UCCE Sonoma County
University of California
UCCE Sonoma County

Posts Tagged: honey bees

'Bee-ing' There at the Dixon May Fair

Dixon 4-H'er Ryan Anenson of the Tremont 4-H Club created this award-winning educational display,

"You can learn a lot from these displays," a fairgoer at the 144th annual Dixon May Fair commented. She was looking at an educational display with the catchy title, "None of Your Beeswax," the work of Ryan Anenson of the Tremont 4-H Club, Dixon, whose projects include beekeeping. The display is...

Dixon 4-H'er Ryan Anenson of the Tremont 4-H Club created this award-winning educational display,
Dixon 4-H'er Ryan Anenson of the Tremont 4-H Club created this award-winning educational display, "None of Your Beeswax" for the Dixon May Fair. (Photo by Kathy Keatley Garvey)

Dixon 4-H'er Ryan Anenson of the Tremont 4-H Club created this award-winning educational display, "None of Your Beeswax" for the Dixon May Fair. (Photo by Kathy Keatley Garvey)

Dixon 4-H'er Madeline Giron sketched this color pencil drawing of a bee, on display in the Youth Building (Denverton Hall) at the Dixon May Fair. (Photo by Kathy Keatley Garvey)
Dixon 4-H'er Madeline Giron sketched this color pencil drawing of a bee, on display in the Youth Building (Denverton Hall) at the Dixon May Fair. (Photo by Kathy Keatley Garvey)

Dixon 4-H'er Madeline Giron sketched this color pencil drawing of a bee, on display in the Youth Building (Denverton Hall) at the Dixon May Fair. (Photo by Kathy Keatley Garvey)

This photo by Markus Taliaferro of the Suisun Valley 4-H Club shows a honey bee sipping nectar.
This photo by Markus Taliaferro of the Suisun Valley 4-H Club shows a honey bee sipping nectar.

This photo by Markus Taliaferro of the Suisun Valley 4-H Club shows a honey bee sipping nectar.

Just add pollinators! Katelyn Nipper of Fairfield created this innovative illustration of brightly color flowers and crayons.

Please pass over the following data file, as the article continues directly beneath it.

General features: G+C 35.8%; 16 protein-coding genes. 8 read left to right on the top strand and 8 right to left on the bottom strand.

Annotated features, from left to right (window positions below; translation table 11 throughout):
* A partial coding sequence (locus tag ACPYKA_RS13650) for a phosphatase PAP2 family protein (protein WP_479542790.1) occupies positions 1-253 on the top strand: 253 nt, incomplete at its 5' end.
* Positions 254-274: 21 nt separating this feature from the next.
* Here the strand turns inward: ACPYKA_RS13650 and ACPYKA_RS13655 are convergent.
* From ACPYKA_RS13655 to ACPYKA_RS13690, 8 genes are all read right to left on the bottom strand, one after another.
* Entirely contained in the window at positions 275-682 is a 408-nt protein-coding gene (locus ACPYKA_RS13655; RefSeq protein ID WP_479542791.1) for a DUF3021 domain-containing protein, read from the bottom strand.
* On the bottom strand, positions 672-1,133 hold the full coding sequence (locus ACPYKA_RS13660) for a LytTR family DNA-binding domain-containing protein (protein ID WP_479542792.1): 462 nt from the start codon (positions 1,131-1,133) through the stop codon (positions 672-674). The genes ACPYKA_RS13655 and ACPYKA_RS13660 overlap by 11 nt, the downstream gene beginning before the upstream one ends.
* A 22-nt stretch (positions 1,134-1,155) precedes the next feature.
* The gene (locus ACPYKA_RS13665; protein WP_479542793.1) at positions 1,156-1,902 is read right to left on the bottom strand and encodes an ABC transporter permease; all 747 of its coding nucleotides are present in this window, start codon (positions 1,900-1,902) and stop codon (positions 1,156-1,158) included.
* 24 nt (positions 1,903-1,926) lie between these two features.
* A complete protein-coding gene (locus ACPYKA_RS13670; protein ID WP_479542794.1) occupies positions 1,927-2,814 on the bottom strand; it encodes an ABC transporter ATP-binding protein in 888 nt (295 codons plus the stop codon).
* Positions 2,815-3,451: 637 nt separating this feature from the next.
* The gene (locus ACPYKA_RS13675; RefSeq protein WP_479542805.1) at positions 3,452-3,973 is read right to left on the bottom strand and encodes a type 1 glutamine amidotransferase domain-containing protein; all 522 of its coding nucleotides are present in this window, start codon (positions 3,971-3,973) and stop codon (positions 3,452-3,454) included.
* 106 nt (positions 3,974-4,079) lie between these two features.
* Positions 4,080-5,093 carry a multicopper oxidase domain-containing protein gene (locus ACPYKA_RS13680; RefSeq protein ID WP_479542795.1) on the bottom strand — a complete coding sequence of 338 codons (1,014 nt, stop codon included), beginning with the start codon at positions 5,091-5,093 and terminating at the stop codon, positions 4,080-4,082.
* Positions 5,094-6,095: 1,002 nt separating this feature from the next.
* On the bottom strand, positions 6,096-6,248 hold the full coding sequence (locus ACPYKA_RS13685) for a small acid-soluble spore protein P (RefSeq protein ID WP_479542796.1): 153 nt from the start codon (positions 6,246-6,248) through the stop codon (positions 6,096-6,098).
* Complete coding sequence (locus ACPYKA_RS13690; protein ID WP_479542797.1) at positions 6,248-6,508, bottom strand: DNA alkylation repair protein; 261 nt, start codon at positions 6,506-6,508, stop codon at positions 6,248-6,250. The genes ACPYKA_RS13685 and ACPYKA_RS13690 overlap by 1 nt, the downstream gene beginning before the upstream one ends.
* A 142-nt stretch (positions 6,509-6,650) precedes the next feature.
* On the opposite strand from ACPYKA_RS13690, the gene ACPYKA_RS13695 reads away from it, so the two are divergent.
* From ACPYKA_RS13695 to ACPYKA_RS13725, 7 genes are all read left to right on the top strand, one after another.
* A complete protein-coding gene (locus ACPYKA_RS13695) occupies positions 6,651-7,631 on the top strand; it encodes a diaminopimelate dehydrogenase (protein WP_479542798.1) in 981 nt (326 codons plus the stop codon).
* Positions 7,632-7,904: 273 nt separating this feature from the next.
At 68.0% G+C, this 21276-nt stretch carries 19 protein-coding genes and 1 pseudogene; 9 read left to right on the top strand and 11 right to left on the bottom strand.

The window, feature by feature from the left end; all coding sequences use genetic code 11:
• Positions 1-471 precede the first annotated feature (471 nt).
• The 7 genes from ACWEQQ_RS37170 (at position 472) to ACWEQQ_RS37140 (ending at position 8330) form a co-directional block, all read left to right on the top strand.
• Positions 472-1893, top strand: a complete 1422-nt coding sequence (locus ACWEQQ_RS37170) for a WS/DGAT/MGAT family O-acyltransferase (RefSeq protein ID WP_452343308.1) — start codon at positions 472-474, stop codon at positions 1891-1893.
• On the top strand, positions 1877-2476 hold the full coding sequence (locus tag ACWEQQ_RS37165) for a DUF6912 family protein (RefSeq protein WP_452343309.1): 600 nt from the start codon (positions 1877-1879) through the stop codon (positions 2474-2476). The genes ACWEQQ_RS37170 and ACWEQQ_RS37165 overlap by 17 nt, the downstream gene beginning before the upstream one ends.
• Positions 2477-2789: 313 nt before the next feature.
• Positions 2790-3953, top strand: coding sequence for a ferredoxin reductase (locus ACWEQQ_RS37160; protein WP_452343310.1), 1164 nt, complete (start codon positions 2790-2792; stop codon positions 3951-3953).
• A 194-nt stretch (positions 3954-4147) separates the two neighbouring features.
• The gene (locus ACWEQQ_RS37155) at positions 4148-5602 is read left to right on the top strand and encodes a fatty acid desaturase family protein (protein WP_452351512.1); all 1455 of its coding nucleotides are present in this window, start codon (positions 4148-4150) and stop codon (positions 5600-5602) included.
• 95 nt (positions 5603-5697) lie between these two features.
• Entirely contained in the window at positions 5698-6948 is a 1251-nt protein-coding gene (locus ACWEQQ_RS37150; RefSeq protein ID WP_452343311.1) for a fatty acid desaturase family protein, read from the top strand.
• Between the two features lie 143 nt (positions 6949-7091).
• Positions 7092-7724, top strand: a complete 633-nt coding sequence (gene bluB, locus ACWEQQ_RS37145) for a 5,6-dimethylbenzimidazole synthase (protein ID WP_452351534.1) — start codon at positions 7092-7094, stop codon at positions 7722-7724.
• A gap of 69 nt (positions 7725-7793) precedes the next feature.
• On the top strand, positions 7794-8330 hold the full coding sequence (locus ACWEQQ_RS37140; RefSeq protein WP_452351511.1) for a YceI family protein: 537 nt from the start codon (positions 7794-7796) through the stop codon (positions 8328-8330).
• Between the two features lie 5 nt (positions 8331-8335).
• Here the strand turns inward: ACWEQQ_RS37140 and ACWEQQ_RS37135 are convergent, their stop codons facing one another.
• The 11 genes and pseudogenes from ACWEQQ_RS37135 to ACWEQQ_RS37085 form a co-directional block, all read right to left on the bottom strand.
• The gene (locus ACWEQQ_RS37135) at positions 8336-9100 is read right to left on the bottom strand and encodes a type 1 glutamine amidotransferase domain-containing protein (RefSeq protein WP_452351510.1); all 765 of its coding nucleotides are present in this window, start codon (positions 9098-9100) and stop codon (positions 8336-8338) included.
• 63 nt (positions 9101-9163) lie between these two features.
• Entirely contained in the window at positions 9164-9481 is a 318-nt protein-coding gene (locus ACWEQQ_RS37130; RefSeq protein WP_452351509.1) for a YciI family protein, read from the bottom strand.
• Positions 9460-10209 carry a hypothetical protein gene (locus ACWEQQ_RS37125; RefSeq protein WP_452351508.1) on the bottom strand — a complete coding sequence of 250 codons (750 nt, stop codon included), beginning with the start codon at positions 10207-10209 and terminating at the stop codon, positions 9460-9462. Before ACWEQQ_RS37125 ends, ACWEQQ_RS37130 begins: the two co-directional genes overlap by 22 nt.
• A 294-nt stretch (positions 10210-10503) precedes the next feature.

Just add pollinators! Katelyn Nipper of Fairfield created this innovative illustration of brightly color flowers and crayons.

Just add pollinators! Katelyn Nipper of Fairfield created this innovative illustration of brightly color flowers and crayons.

California Honey Festival: Show Me the Honey!

Extension apiculturist Elina Niño examines a frame in the apiary of the Harry H. Laidlaw Jr. Honey Bee Research Facility. (Photo by Kathy Keatley Garvey)

Show me the honey! You'll see scores of honey varietals at the third annual California Honey Festival on Saturday, May 4. And you can sample the honey, ask questions, and purchase it--the soul of a field of flowers. The free event, sponsored by the City of Woodland and the UC Davis Honey...

Extension apiculturist Elina Niño examines a frame in the apiary of the Harry H. Laidlaw Jr. Honey Bee Research Facility. (Photo by Kathy Keatley Garvey)
Extension apiculturist Elina Niño examines a frame in the apiary of the Harry H. Laidlaw Jr. Honey Bee Research Facility. (Photo by Kathy Keatley Garvey)

Extension apiculturist Elina Niño examines a frame in the apiary of the Harry H. Laidlaw Jr. Honey Bee Research Facility. (Photo by Kathy Keatley Garvey)